Please join the Transnational Gender and Sexuality Studies RIW for a discussion with Professor Bénédicte Boisseron (Afroamerican and African Studies) on Wednesday April 24th, from 12 to 2pm at Tisch 2024. We will be discussing the introduction and first chapter (Is the Animal the New Black?) from Professor Boisseron’s most recent book Afro-Dog: Blackness and the Animal Question (Columbia University Press, 2018). Please RSVP to Duygu Ula (dula) or Sahin Acikgoz (sahin) to receive a copy of the introduction and first chapter. Free copies of the book will also be available to the participants on a first come first serve basis. RSVP to receive your copy. Please note that receiving a book constitutes a commitment to attend the event, as our Rackham funding for the books is contingent on attendance at the event.
Lunch will be provided. Please RSVP to Duygu Ula (dula) or Sahin Acikgoz (sahin) with any dietary restrictions.
The animal-rights organization PETA asked “Are Animals the New Slaves?” in a controversial 2005 fundraising campaign; that same year, after the Humane Society rescued pets in the aftermath of Hurricane Katrina while black residents were neglected, some declared that white America cares more about pets than black people. These are but two recent examples of a centuries-long history in which black life has been pitted against animal life. Does comparing human and animal suffering trivialize black pain, or might the intersections of racialization and animalization shed light on interlinked forms of oppression?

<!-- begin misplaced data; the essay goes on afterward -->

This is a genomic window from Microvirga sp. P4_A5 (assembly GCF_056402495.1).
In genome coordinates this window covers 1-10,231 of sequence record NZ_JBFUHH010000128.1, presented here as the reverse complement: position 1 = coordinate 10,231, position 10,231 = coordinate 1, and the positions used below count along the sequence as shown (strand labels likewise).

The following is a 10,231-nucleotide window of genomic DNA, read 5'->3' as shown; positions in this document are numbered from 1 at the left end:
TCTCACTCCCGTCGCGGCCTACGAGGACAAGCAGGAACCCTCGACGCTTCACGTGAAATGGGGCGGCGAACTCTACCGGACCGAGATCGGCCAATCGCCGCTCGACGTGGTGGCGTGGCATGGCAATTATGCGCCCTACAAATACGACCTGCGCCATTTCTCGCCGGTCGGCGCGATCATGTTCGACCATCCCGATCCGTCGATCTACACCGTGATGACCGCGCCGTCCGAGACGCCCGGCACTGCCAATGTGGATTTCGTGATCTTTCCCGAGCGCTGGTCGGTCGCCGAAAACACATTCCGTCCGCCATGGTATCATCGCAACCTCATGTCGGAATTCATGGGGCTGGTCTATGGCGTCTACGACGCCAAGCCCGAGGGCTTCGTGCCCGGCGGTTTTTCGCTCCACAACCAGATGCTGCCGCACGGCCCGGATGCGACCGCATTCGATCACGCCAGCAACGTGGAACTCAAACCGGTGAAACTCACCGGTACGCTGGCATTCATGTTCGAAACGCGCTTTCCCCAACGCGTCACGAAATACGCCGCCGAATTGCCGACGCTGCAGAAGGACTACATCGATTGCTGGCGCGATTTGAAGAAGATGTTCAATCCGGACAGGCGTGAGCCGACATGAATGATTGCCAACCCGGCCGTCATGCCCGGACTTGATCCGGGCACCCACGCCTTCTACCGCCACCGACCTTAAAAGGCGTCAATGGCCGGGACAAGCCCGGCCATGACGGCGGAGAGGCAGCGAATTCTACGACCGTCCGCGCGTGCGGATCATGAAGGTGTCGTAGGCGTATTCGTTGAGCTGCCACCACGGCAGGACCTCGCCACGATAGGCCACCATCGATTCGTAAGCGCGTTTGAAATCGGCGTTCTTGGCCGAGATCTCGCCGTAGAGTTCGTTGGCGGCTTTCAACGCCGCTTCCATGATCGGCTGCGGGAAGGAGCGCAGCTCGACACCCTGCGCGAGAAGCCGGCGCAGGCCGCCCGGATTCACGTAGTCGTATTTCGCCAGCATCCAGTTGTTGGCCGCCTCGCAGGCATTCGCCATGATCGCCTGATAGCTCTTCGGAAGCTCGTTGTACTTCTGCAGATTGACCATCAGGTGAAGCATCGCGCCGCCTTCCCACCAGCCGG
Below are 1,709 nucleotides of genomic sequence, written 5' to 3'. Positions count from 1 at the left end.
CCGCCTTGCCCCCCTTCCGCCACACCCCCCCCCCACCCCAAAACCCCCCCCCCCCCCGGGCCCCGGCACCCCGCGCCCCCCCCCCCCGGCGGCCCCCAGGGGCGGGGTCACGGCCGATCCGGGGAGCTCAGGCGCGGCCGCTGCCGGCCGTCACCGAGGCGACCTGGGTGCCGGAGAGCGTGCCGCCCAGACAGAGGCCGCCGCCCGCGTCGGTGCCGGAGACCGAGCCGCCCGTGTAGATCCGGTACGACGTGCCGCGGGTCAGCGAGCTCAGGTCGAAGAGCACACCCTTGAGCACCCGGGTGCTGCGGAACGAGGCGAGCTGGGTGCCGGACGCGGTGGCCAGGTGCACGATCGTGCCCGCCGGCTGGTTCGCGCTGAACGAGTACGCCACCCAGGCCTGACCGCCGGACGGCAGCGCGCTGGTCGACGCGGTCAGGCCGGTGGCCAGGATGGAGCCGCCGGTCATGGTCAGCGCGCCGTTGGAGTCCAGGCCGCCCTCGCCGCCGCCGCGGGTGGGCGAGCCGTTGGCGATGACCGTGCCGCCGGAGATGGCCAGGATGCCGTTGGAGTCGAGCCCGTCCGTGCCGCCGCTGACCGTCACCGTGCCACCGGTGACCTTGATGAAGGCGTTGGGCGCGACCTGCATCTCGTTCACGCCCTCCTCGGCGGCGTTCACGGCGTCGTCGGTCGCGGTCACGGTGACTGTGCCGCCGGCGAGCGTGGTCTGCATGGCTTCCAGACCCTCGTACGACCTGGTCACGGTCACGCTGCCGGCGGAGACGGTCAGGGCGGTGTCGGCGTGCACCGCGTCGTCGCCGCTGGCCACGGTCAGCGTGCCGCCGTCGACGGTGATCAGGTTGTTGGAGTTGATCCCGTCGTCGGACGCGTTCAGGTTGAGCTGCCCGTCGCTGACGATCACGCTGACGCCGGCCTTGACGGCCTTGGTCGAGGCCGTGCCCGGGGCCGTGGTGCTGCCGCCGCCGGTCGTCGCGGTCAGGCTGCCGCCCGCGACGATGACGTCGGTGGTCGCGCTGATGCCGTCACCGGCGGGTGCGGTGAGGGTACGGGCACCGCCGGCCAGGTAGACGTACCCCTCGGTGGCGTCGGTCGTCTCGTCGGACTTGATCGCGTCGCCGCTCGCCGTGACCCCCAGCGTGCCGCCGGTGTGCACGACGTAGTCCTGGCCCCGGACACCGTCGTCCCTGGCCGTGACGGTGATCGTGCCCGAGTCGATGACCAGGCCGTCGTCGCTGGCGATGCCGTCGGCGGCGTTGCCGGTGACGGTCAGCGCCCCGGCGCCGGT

In Afro-Dog, Bénédicte Boisseron investigates the relationship between race and the animal in the history and culture of the Americas and the black Atlantic, exposing a hegemonic system that compulsively links and opposes blackness and animality to measure the value of life. She analyzes the association between black civil disobedience and canine repression, a history that spans the era of slavery through the use of police dogs against protesters during the civil rights movement of the 1960s to today in places like Ferguson, Missouri. She also traces the lineage of blackness and the animal in Caribbean literature and struggles over minorities’ right to pet ownership alongside nuanced readings of Derrida and other French theorists. Drawing on recent debates on black lives and animal welfare, Afro-Dog reframes the fast-growing interest in human–animal relationships by positioning blackness as a focus of animal inquiry, opening new possibilities for animal studies and black studies to think side by side.